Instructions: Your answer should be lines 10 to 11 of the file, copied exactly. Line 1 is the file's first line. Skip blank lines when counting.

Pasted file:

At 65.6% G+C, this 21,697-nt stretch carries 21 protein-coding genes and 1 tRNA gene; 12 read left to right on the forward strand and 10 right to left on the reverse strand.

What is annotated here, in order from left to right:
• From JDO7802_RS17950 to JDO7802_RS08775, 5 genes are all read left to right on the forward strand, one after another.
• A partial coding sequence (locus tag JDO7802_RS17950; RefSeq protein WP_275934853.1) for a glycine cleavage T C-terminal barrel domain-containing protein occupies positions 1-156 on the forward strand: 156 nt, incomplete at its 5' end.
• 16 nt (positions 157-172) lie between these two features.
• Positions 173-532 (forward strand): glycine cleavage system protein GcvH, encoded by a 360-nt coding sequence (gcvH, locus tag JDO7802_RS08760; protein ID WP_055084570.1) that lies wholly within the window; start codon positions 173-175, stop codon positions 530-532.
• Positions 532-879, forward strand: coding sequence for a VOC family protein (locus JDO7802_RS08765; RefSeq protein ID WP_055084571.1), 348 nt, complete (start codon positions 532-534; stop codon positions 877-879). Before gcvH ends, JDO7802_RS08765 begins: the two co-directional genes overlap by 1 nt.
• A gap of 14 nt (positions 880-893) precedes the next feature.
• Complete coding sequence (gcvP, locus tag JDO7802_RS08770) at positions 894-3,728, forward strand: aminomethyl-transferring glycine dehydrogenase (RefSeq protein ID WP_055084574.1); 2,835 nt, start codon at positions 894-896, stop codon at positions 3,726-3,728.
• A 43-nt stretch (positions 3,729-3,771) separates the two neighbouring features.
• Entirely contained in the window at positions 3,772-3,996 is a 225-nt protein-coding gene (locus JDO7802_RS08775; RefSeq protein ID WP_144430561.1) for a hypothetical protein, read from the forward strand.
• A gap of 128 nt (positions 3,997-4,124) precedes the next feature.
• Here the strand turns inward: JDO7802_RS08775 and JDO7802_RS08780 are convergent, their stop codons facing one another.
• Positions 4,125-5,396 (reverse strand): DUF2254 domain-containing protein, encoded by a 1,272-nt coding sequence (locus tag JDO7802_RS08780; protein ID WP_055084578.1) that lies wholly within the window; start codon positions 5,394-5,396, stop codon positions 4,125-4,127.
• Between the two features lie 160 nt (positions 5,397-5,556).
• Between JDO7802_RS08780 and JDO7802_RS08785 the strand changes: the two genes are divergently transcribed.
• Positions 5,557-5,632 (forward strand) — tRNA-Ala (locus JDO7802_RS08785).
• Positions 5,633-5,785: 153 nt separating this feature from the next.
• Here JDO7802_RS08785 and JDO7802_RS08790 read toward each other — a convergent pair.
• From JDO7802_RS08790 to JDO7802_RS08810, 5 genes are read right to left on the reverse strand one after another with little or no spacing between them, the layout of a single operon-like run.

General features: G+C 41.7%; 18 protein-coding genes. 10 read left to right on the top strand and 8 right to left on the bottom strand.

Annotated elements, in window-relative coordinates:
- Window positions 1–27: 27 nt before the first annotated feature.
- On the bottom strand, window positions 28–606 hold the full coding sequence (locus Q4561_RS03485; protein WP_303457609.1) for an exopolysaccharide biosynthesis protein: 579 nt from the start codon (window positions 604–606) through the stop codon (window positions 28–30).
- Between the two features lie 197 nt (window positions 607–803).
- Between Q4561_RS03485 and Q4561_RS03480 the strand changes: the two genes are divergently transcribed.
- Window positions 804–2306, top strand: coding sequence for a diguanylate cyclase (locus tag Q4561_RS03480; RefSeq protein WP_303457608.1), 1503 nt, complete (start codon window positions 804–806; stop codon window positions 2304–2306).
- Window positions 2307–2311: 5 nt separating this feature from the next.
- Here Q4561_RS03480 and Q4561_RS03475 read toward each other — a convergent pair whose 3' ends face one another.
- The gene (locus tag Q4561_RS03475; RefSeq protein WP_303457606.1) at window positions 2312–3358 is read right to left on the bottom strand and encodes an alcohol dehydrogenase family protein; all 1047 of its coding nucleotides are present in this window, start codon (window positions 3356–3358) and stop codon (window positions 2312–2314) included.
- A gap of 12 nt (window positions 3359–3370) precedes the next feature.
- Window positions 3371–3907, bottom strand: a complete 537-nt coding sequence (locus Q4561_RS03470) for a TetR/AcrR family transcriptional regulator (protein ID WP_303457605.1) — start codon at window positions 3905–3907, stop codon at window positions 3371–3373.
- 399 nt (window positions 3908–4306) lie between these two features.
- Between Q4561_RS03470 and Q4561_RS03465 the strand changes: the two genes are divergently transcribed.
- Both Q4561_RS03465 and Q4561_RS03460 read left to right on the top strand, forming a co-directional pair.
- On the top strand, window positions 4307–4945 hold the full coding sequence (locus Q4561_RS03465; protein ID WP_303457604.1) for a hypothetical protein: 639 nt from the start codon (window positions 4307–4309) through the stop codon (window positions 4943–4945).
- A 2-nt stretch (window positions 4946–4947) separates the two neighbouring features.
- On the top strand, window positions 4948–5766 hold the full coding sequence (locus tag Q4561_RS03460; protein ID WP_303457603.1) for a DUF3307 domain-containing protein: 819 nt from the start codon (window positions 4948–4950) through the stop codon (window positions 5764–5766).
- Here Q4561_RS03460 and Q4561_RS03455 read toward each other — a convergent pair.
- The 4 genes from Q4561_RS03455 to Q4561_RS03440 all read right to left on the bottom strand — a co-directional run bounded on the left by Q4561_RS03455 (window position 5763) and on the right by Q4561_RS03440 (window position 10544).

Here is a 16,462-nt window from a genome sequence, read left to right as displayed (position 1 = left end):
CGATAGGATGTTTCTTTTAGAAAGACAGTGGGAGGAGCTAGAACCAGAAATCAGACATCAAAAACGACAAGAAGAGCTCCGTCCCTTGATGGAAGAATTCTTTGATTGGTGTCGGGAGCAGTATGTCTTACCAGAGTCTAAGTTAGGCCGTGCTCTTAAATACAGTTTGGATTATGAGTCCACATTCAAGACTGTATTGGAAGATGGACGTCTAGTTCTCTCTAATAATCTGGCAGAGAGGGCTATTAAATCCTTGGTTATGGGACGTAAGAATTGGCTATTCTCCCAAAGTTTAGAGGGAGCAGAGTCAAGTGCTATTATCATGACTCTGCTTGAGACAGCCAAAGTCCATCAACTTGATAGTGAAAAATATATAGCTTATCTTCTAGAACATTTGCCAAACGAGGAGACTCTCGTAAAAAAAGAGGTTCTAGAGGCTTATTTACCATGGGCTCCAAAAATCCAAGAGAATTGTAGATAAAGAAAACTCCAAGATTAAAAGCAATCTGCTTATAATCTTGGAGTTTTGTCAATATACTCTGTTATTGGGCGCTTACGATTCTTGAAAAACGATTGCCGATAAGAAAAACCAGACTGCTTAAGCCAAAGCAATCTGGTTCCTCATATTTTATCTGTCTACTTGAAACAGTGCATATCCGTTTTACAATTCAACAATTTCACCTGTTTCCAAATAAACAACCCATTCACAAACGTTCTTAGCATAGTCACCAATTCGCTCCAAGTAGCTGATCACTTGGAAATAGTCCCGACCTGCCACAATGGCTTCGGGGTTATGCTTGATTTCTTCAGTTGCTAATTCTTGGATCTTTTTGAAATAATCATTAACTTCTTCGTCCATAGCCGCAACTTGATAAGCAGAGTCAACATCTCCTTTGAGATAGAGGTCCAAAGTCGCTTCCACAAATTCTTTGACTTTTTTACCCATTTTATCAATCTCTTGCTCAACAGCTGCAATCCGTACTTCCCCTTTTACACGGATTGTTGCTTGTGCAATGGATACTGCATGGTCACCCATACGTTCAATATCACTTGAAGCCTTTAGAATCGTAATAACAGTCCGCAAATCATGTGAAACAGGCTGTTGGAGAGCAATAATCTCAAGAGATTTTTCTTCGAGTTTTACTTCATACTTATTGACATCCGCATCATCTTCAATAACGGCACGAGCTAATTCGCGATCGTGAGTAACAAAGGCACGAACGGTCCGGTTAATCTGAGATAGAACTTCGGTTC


• A 43-nt stretch (positions 3,729-3,771) separates the two neighbouring features.
• Entirely contained in the window at positions 3,772-3,996 is a 225-nt protein-coding gene (locus JDO7802_RS08775; RefSeq protein ID WP_144430561.1) for a hypothetical protein, read from the forward strand.